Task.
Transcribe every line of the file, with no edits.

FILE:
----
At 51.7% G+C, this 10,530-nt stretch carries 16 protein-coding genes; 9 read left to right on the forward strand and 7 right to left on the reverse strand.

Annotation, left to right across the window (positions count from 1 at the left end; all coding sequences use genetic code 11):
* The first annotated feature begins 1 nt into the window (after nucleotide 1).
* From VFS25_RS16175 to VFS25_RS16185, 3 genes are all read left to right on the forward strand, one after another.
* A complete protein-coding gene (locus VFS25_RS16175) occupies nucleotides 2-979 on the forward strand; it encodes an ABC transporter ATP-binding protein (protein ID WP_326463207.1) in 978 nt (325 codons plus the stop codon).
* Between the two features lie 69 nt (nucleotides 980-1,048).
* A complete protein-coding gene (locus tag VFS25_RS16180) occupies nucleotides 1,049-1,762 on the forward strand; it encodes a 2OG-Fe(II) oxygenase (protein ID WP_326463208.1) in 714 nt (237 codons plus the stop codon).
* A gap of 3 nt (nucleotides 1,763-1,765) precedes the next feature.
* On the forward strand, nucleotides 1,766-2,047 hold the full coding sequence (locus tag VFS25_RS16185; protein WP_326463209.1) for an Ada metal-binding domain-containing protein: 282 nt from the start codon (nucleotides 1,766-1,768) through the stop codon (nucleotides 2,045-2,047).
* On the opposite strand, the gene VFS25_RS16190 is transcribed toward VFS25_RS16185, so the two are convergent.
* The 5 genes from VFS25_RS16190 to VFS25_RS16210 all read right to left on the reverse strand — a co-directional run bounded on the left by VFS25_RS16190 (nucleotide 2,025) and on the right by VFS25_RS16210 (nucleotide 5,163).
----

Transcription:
At 51.7% G+C, this 10,530-nt stretch carries 16 protein-coding genes; 9 read left to right on the forward strand and 7 right to left on the reverse strand.

Annotation, left to right across the window (positions count from 1 at the left end; all coding sequences use genetic code 11):
* The first annotated feature begins 1 nt into the window (after nucleotide 1).
* From VFS25_RS16175 to VFS25_RS16185, 3 genes are all read left to right on the forward strand, one after another.
* A complete protein-coding gene (locus VFS25_RS16175) occupies nucleotides 2-979 on the forward strand; it encodes an ABC transporter ATP-binding protein (protein ID WP_326463207.1) in 978 nt (325 codons plus the stop codon).
* Between the two features lie 69 nt (nucleotides 980-1,048).
* A complete protein-coding gene (locus tag VFS25_RS16180) occupies nucleotides 1,049-1,762 on the forward strand; it encodes a 2OG-Fe(II) oxygenase (protein ID WP_326463208.1) in 714 nt (237 codons plus the stop codon).
* A gap of 3 nt (nucleotides 1,763-1,765) precedes the next feature.
* On the forward strand, nucleotides 1,766-2,047 hold the full coding sequence (locus tag VFS25_RS16185; protein WP_326463209.1) for an Ada metal-binding domain-containing protein: 282 nt from the start codon (nucleotides 1,766-1,768) through the stop codon (nucleotides 2,045-2,047).
* On the opposite strand, the gene VFS25_RS16190 is transcribed toward VFS25_RS16185, so the two are convergent.
* The 5 genes from VFS25_RS16190 to VFS25_RS16210 all read right to left on the reverse strand — a co-directional run bounded on the left by VFS25_RS16190 (nucleotide 2,025) and on the right by VFS25_RS16210 (nucleotide 5,163).